Wyoming seeks state management of grizzly bears – Sheridan Media
Governor Gordon today announced that the state of Wyoming is seeking state management of grizzly bears in the Greater Yellowstone Ecosystem (GYE). The state has asked the US Fish and Wildlife Service to remove GYE’s grizzly bear population from the list, after 46 years and more than $ 52 million in Wyoming investment. Grizzly bears, by all measures, have been fully recovered since 2003.
“This is a notable day of celebration not only for the grizzly bear, but for Wyoming. The grizzly bear in the Greater Yellowstone ecosystem has met and exceeded all scientific criteria for recovery,” Governor Gordon said in a statement. press conference. “We have proven time and time again that we are experts in wildlife conservation for our state’s precious and iconic species. It is time that grizzly bears were fully returned to the states for management, because our citizens have supported recovery efforts and have achieved monumental success. ”
Wyoming already has a grizzly bear management plan in place, and it will be amended to recognize the legal requirements necessary to meet the requirements of the Endangered Species Act for post-radiation management.
Today, there are an increasing number of grizzly bears that have grown beyond the limits of the bear’s biological and social range. With refined population estimates, the data shows the population to number more than 1,000 bears, well beyond all scientific requirements for a recovered and viable population. With this data, the state intends to adopt new annual management targets and new mortality thresholds to ensure the population remains well above federal minimum thresholds.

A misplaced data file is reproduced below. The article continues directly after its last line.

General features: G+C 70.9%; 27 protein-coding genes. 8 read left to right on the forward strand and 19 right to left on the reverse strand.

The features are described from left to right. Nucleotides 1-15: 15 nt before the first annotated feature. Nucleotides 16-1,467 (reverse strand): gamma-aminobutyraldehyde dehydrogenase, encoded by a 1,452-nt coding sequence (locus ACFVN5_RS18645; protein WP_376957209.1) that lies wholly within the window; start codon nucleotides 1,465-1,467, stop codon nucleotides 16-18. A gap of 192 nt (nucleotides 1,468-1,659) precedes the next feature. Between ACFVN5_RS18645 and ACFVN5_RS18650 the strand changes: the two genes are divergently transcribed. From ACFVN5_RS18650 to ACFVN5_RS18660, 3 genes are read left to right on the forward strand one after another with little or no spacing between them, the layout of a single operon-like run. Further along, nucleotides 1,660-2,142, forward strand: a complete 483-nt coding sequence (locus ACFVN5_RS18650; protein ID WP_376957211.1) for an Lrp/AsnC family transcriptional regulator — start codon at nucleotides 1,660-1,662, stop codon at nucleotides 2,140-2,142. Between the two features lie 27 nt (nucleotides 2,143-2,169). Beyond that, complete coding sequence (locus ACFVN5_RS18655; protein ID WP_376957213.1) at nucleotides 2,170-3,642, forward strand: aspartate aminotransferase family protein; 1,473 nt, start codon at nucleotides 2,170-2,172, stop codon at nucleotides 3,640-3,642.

Wyoming also intends to directly address concerns raised by the courts during the 2017 delisting. The state is changing grizzly bear management policies that will adjust annual management and mortality targets. Wyoming also intends to use and update plans to recognize the updated population model now adopted by grizzly bear experts. Finally, the state is committed to the long-term genetic health of the bear and will translocate bears into the population, if necessary to maintain genetic diversity.
“With management, we are committing – and we are committing – to the long-term conservation of grizzly bears,” Governor Gordon said.
The state of Wyoming is in the process of making these additional legal and political commitments, and the petition will be filed in the coming weeks. Wyoming is currently amending management agreements between Idaho and Montana. These agreements, known as the Tri-State MOA, will be reviewed by the Wyoming Game and Fish Commission in the coming weeks.